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In the East African Community (EAC) Rwanda came first, Kenya was second, Uganda third, Tanzania fourth, and Burundi fifth.
Last week the “Doing Business in the East African Community 2012” was launched in the Rwanda capital Kigali.
The report, by the World Bank and International Finance Corporation, had quite a few pleasant surprises about the progress of the East African Community countries in reforming their business regulations, and economic integration.
For once there was good news from Burundi, which is almost always at the bottom of anything measured in East Africa.
The report said Burundi was among the most active economies in the world in implementing regulatory reforms in 2010/11 in the areas dealing with construction permits, paying taxes, protecting investors and resolving insolvency.
Rwanda, the report said, was the top performer in the region and “made the most progress” over the past six years.
Worldwide, it made the second-most progress. Over that period, Rwanda implemented 22 regulatory reforms, making it easier to do business.
The economy, among others, has undertaken ambitious land and judicial reforms, introduced new corporate, insolvency, civil procedure, and secured transactions laws.
In the EAC Kenya was second, Uganda third, Tanzania fourth, and Burundi fifth. Things get troublesome when you compare the East African countries against their global ranking in ease of doing business.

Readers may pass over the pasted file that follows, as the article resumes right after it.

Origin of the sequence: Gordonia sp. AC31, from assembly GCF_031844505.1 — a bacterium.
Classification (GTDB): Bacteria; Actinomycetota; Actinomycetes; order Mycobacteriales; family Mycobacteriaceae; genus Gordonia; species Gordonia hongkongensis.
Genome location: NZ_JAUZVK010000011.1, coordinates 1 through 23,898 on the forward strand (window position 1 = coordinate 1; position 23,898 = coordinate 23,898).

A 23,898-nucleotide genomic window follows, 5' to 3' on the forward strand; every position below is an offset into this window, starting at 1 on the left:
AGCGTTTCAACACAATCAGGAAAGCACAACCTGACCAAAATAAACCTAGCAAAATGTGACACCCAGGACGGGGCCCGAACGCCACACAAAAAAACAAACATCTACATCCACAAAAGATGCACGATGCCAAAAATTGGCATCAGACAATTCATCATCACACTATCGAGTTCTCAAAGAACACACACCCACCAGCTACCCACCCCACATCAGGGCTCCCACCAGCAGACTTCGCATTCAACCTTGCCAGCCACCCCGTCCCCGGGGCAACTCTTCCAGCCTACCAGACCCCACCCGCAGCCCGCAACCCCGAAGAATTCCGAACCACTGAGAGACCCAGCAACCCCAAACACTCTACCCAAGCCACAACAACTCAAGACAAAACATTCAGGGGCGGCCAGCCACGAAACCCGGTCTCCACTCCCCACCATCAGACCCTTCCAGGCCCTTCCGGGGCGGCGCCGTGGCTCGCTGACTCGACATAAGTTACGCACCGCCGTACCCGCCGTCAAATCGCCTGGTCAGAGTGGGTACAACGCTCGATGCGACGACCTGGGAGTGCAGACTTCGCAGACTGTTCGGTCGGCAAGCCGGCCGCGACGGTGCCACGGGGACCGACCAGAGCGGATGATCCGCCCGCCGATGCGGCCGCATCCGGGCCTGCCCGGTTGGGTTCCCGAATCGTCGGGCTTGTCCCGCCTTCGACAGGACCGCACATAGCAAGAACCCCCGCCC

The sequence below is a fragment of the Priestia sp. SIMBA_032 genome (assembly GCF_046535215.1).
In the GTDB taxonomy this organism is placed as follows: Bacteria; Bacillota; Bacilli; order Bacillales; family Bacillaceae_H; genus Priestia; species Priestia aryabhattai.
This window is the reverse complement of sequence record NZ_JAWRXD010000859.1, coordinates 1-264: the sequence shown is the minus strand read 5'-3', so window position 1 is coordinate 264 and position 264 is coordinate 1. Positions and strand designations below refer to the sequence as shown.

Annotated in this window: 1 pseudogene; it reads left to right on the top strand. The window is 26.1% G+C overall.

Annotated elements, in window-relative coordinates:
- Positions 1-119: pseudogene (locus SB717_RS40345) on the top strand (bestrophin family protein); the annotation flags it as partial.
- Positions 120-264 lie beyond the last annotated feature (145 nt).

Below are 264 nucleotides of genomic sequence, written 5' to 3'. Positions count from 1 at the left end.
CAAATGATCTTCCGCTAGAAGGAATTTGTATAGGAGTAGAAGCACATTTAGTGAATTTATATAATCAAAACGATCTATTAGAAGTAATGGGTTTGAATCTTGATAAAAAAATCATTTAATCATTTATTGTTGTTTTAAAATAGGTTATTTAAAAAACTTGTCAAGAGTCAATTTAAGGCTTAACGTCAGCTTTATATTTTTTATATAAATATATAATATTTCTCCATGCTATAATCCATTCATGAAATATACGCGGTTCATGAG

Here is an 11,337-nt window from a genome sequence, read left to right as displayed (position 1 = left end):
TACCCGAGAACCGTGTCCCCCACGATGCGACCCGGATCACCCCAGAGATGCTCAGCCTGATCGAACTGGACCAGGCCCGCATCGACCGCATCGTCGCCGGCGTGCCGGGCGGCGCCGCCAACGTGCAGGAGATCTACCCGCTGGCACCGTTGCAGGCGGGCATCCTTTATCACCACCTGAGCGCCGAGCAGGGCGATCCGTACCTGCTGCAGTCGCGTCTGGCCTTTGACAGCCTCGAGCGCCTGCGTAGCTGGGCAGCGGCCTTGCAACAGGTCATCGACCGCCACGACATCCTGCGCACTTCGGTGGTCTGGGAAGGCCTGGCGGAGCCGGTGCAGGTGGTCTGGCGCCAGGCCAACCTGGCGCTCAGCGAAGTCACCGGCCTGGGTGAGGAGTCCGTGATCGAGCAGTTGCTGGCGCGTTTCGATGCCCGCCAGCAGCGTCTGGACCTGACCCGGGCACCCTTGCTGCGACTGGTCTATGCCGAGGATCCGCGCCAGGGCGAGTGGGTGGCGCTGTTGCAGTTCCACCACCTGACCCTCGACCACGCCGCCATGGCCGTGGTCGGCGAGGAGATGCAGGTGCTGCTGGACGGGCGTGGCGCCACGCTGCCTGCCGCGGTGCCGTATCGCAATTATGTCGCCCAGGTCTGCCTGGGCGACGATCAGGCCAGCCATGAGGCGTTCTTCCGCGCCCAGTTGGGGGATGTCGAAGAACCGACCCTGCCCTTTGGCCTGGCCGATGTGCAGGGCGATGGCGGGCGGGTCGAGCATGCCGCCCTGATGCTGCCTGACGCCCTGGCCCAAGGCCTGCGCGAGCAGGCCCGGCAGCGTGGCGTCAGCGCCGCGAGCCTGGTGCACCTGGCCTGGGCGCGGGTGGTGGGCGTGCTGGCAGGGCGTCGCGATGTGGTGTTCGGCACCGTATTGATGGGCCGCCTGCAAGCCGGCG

Rwanda is ranked 45th globally. Kenya, which is second in the region, is ranked 109th. This is a huge gap, and becomes evident when one considers that Uganda is ranked 123rd globally, Tanzania 127th, and Burundi 169th.
The gap between Rwanda and Kenya is about the same as that between Kenya and Burundi.
Burundi is a country still recovering from a devastating long civil war, so its case is understandable.
However, of the other four countries, it is Rwanda that emerged from conflict latest. Kenya and, especially, Tanzania have been the most stable, so one must ask why they are still closely matched with Uganda, which spent 20 years in chaos when they were stable.
My sense is that Rwanda’s ability to pass business reforms partly has to do with its war that ended just after the genocide of 1994 in which one million people were killed. It destroyed everything, and virtually all businesses.
There are therefore no old inefficient businesses that block reform to protect their positions, the way they do in Kenya and Uganda.
Tanzania’s case is slightly different. Because Chama Cha Mapinduzi (CCM or the Party of Revolution) has been in power so long, in its socialist era the parastatal and state sectors became deeply entrenched in business.
The Tanzanian parastatal sector is the most pervasive in East Africa, and its bureaucrats are closely linked to or are part of the CCM apparatus.
To protect their privileges, which come from monopoly and the lucrative rent seeking that comes with it, they are not hot on reform.
There is no better example of this problem than in Tanzania’s electricity industry and capital markets. It is in the Stone Age compared to Kenya’s and Uganda’s.
Thus one could argue that the biggest enemies to business competitiveness in EAC are, well, businesses—state businesses, and well established private business that have warped the market by buying off politicians and bureaucrats.
And, of course, entrenched long-ruling parties.
By Charles Onyango-Obbo: The East African
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